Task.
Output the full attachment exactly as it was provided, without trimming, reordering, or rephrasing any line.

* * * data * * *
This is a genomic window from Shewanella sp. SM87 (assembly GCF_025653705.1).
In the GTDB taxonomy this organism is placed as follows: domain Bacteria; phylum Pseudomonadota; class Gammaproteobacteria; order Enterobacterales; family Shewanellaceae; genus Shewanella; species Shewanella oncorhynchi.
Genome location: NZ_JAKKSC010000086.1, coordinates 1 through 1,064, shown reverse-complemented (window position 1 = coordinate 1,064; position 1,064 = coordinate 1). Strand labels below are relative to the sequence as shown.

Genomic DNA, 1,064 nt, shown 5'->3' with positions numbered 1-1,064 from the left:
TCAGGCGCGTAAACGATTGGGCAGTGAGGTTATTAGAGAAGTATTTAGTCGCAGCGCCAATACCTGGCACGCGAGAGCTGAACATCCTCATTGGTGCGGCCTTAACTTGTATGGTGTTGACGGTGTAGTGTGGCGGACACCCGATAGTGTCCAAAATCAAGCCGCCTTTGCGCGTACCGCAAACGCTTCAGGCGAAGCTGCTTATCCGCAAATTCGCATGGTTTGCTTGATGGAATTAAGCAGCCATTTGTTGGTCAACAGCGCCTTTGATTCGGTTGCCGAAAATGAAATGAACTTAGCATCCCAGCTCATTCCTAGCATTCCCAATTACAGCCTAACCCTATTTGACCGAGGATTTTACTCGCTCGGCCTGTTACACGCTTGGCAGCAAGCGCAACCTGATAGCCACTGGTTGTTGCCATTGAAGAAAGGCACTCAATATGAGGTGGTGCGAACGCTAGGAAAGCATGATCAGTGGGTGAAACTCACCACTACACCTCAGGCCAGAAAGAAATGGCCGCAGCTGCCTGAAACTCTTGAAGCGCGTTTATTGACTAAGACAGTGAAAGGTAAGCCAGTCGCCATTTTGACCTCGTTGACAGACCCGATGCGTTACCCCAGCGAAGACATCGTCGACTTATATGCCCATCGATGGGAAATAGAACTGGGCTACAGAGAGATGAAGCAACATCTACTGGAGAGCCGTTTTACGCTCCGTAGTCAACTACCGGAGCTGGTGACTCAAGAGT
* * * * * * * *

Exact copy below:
This is a genomic window from Shewanella sp. SM87 (assembly GCF_025653705.1).
In the GTDB taxonomy this organism is placed as follows: domain Bacteria; phylum Pseudomonadota; class Gammaproteobacteria; order Enterobacterales; family Shewanellaceae; genus Shewanella; species Shewanella oncorhynchi.
Genome location: NZ_JAKKSC010000086.1, coordinates 1 through 1,064, shown reverse-complemented (window position 1 = coordinate 1,064; position 1,064 = coordinate 1). Strand labels below are relative to the sequence as shown.

Genomic DNA, 1,064 nt, shown 5'->3' with positions numbered 1-1,064 from the left:
TCAGGCGCGTAAACGATTGGGCAGTGAGGTTATTAGAGAAGTATTTAGTCGCAGCGCCAATACCTGGCACGCGAGAGCTGAACATCCTCATTGGTGCGGCCTTAACTTGTATGGTGTTGACGGTGTAGTGTGGCGGACACCCGATAGTGTCCAAAATCAAGCCGCCTTTGCGCGTACCGCAAACGCTTCAGGCGAAGCTGCTTATCCGCAAATTCGCATGGTTTGCTTGATGGAATTAAGCAGCCATTTGTTGGTCAACAGCGCCTTTGATTCGGTTGCCGAAAATGAAATGAACTTAGCATCCCAGCTCATTCCTAGCATTCCCAATTACAGCCTAACCCTATTTGACCGAGGATTTTACTCGCTCGGCCTGTTACACGCTTGGCAGCAAGCGCAACCTGATAGCCACTGGTTGTTGCCATTGAAGAAAGGCACTCAATATGAGGTGGTGCGAACGCTAGGAAAGCATGATCAGTGGGTGAAACTCACCACTACACCTCAGGCCAGAAAGAAATGGCCGCAGCTGCCTGAAACTCTTGAAGCGCGTTTATTGACTAAGACAGTGAAAGGTAAGCCAGTCGCCATTTTGACCTCGTTGACAGACCCGATGCGTTACCCCAGCGAAGACATCGTCGACTTATATGCCCATCGATGGGAAATAGAACTGGGCTACAGAGAGATGAAGCAACATCTACTGGAGAGCCGTTTTACGCTCCGTAGTCAACTACCGGAGCTGGTGACTCAAGAGT